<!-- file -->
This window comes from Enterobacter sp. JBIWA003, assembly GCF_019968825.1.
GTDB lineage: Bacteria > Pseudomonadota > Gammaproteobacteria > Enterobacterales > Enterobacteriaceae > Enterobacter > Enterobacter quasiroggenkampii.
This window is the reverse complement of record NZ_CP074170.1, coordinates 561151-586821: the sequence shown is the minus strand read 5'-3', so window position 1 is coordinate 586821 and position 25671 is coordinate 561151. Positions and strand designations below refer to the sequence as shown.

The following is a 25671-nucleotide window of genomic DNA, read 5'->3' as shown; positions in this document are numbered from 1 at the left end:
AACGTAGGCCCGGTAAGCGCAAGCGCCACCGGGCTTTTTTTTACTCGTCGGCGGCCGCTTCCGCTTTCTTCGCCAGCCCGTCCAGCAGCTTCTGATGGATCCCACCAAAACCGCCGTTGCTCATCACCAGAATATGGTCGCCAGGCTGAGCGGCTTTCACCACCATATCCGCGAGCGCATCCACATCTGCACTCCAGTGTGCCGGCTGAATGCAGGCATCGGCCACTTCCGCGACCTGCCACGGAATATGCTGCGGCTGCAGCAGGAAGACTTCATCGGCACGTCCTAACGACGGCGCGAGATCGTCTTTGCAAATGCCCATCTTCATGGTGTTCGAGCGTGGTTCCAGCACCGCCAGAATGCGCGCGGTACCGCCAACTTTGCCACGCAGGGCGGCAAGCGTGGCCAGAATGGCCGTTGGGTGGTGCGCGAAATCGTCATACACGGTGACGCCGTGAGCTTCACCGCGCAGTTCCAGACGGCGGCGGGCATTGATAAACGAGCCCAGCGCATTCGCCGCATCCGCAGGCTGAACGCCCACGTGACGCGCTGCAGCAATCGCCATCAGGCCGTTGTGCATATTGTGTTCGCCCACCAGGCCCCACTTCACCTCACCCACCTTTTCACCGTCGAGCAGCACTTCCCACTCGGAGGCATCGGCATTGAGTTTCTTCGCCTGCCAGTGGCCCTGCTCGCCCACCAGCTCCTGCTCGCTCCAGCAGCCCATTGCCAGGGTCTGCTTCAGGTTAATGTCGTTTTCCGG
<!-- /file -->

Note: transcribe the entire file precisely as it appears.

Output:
This window comes from Enterobacter sp. JBIWA003, assembly GCF_019968825.1.
GTDB lineage: Bacteria > Pseudomonadota > Gammaproteobacteria > Enterobacterales > Enterobacteriaceae > Enterobacter > Enterobacter quasiroggenkampii.
This window is the reverse complement of record NZ_CP074170.1, coordinates 561151-586821: the sequence shown is the minus strand read 5'-3', so window position 1 is coordinate 586821 and position 25671 is coordinate 561151. Positions and strand designations below refer to the sequence as shown.

The following is a 25671-nucleotide window of genomic DNA, read 5'->3' as shown; positions in this document are numbered from 1 at the left end:
AACGTAGGCCCGGTAAGCGCAAGCGCCACCGGGCTTTTTTTTACTCGTCGGCGGCCGCTTCCGCTTTCTTCGCCAGCCCGTCCAGCAGCTTCTGATGGATCCCACCAAAACCGCCGTTGCTCATCACCAGAATATGGTCGCCAGGCTGAGCGGCTTTCACCACCATATCCGCGAGCGCATCCACATCTGCACTCCAGTGTGCCGGCTGAATGCAGGCATCGGCCACTTCCGCGACCTGCCACGGAATATGCTGCGGCTGCAGCAGGAAGACTTCATCGGCACGTCCTAACGACGGCGCGAGATCGTCTTTGCAAATGCCCATCTTCATGGTGTTCGAGCGTGGTTCCAGCACCGCCAGAATGCGCGCGGTACCGCCAACTTTGCCACGCAGGGCGGCAAGCGTGGCCAGAATGGCCGTTGGGTGGTGCGCGAAATCGTCATACACGGTGACGCCGTGAGCTTCACCGCGCAGTTCCAGACGGCGGCGGGCATTGATAAACGAGCCCAGCGCATTCGCCGCATCCGCAGGCTGAACGCCCACGTGACGCGCTGCAGCAATCGCCATCAGGCCGTTGTGCATATTGTGTTCGCCCACCAGGCCCCACTTCACCTCACCCACCTTTTCACCGTCGAGCAGCACTTCCCACTCGGAGGCATCGGCATTGAGTTTCTTCGCCTGCCAGTGGCCCTGCTCGCCCACCAGCTCCTGCTCGCTCCAGCAGCCCATTGCCAGGGTCTGCTTCAGGTTAATGTCGTTTTCCGG